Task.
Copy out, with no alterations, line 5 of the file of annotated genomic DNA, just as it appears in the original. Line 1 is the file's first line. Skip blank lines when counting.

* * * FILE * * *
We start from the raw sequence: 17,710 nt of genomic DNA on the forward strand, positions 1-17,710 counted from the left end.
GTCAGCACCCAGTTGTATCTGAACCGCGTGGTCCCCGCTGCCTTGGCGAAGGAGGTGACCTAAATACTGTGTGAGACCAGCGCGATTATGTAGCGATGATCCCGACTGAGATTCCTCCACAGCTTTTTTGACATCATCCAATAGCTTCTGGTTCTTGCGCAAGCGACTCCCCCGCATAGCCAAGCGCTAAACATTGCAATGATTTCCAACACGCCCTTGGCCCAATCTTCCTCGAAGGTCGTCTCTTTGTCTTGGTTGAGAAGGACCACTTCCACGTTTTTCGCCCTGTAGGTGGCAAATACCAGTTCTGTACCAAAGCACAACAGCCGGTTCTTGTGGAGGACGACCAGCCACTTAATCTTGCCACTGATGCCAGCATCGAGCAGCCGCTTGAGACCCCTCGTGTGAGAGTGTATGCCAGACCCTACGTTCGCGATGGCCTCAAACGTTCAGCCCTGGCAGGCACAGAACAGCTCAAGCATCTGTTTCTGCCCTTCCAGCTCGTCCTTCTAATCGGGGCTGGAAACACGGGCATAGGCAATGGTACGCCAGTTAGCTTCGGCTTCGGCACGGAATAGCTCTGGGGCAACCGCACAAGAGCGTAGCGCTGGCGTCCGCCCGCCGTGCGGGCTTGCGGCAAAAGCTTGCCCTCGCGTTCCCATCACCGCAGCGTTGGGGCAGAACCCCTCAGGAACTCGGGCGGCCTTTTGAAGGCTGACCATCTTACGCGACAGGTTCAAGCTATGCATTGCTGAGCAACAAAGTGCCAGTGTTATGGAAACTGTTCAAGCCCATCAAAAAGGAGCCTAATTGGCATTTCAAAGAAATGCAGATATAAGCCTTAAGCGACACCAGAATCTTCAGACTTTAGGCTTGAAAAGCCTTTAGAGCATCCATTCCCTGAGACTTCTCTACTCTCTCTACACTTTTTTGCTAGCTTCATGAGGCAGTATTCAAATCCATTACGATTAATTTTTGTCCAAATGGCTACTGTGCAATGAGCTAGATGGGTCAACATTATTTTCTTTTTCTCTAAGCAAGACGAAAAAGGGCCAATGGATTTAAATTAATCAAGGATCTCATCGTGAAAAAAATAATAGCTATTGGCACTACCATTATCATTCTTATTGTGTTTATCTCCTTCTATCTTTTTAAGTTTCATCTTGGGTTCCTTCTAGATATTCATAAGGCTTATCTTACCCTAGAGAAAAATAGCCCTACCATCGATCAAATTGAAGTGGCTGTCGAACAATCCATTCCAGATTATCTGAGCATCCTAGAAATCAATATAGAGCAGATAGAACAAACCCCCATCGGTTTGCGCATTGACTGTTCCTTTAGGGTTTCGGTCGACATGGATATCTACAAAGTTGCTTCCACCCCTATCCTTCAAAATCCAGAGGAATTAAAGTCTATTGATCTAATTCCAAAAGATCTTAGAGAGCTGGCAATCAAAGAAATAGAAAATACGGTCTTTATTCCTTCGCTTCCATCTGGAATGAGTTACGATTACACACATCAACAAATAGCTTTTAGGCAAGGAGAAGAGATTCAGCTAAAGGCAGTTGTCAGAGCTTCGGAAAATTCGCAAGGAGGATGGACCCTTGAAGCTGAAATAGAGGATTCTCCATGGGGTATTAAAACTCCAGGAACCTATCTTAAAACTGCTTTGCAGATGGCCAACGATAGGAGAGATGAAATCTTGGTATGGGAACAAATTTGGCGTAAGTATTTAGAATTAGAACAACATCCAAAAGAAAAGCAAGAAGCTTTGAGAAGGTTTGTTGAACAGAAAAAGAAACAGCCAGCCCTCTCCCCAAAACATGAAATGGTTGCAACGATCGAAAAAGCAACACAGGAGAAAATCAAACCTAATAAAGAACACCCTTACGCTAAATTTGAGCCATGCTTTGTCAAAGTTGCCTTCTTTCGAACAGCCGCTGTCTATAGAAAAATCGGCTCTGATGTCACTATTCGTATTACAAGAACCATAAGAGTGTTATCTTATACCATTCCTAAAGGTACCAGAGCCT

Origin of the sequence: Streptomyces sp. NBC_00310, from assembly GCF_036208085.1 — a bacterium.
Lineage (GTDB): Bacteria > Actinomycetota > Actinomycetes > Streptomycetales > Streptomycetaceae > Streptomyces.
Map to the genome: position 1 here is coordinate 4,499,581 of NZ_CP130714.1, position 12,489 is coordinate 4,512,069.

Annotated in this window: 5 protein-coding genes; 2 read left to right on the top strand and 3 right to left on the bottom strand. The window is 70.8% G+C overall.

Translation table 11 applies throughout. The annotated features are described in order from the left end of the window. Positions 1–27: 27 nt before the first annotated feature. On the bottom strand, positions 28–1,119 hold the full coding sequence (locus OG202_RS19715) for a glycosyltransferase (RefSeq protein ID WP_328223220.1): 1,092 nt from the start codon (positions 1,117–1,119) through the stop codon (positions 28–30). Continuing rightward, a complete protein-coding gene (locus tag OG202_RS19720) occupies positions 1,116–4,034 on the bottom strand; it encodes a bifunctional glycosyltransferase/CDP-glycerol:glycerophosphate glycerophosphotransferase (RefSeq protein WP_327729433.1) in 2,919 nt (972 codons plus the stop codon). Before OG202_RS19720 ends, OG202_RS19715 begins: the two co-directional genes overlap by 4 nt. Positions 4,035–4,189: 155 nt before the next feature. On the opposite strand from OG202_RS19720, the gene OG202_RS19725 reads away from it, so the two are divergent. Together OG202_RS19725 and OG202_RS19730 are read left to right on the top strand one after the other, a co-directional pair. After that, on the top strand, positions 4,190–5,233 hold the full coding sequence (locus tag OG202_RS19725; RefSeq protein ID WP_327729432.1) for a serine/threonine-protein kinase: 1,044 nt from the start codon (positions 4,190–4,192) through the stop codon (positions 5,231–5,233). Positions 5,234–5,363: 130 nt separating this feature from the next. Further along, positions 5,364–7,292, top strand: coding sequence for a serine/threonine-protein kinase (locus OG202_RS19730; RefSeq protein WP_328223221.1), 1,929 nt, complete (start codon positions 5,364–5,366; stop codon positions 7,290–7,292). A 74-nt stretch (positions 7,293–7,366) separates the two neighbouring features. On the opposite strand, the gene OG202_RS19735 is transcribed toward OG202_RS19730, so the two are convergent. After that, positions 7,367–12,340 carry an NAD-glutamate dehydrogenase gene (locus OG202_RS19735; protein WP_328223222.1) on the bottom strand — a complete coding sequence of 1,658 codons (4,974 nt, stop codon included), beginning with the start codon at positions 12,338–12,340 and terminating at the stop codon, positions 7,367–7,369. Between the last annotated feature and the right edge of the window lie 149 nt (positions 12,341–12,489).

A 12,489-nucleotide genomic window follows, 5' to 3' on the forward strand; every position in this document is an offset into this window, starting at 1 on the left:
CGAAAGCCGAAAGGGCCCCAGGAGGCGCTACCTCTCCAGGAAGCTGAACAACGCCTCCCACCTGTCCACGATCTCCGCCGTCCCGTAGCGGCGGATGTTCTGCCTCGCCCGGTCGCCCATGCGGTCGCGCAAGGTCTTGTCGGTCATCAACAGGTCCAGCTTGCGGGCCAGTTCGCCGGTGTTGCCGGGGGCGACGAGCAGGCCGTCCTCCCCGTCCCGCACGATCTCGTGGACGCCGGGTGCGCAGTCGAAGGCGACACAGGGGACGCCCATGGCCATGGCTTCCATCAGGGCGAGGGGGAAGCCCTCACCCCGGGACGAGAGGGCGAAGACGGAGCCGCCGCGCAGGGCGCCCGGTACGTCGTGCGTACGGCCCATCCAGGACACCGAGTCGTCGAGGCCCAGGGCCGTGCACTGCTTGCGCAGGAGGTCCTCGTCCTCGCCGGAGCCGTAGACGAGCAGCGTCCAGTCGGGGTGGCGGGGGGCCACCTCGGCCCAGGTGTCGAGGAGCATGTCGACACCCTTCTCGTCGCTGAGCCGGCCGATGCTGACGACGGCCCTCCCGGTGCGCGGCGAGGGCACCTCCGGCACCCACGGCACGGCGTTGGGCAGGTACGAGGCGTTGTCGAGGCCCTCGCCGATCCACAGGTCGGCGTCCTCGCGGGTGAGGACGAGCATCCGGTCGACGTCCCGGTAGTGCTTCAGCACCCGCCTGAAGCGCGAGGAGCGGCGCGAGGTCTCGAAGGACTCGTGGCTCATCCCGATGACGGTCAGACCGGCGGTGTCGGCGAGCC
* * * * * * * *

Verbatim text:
Map to the genome: position 1 here is coordinate 4,499,581 of NZ_CP130714.1, position 12,489 is coordinate 4,512,069.